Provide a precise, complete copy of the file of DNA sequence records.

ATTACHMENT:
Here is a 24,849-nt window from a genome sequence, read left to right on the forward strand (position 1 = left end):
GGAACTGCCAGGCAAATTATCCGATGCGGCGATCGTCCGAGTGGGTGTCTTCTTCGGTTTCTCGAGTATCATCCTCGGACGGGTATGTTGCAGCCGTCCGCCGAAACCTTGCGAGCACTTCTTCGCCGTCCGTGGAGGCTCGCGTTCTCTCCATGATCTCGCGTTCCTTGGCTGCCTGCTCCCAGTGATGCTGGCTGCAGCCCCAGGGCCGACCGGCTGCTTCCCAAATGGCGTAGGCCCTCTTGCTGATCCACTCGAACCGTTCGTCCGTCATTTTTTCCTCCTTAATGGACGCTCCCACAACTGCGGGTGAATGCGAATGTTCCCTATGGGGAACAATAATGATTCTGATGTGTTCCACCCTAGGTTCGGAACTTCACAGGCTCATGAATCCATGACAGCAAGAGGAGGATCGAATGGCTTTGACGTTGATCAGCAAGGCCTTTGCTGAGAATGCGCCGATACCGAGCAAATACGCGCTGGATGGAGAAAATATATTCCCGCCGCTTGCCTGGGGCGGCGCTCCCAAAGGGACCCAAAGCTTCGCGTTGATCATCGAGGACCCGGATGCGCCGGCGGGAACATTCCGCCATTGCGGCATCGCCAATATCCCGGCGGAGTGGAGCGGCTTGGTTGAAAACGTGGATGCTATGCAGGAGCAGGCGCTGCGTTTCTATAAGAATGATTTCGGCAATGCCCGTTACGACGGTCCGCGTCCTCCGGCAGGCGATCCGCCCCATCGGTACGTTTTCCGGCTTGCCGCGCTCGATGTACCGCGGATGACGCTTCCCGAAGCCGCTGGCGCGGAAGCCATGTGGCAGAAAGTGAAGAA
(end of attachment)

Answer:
Here is a 24,849-nt window from a genome sequence, read left to right on the forward strand (position 1 = left end):
GGAACTGCCAGGCAAATTATCCGATGCGGCGATCGTCCGAGTGGGTGTCTTCTTCGGTTTCTCGAGTATCATCCTCGGACGGGTATGTTGCAGCCGTCCGCCGAAACCTTGCGAGCACTTCTTCGCCGTCCGTGGAGGCTCGCGTTCTCTCCATGATCTCGCGTTCCTTGGCTGCCTGCTCCCAGTGATGCTGGCTGCAGCCCCAGGGCCGACCGGCTGCTTCCCAAATGGCGTAGGCCCTCTTGCTGATCCACTCGAACCGTTCGTCCGTCATTTTTTCCTCCTTAATGGACGCTCCCACAACTGCGGGTGAATGCGAATGTTCCCTATGGGGAACAATAATGATTCTGATGTGTTCCACCCTAGGTTCGGAACTTCACAGGCTCATGAATCCATGACAGCAAGAGGAGGATCGAATGGCTTTGACGTTGATCAGCAAGGCCTTTGCTGAGAATGCGCCGATACCGAGCAAATACGCGCTGGATGGAGAAAATATATTCCCGCCGCTTGCCTGGGGCGGCGCTCCCAAAGGGACCCAAAGCTTCGCGTTGATCATCGAGGACCCGGATGCGCCGGCGGGAACATTCCGCCATTGCGGCATCGCCAATATCCCGGCGGAGTGGAGCGGCTTGGTTGAAAACGTGGATGCTATGCAGGAGCAGGCGCTGCGTTTCTATAAGAATGATTTCGGCAATGCCCGTTACGACGGTCCGCGTCCTCCGGCAGGCGATCCGCCCCATCGGTACGTTTTCCGGCTTGCCGCGCTCGATGTACCGCGGATGACGCTTCCCGAAGCCGCTGGCGCGGAAGCCATGTGGCAGAAAGTGAAGAA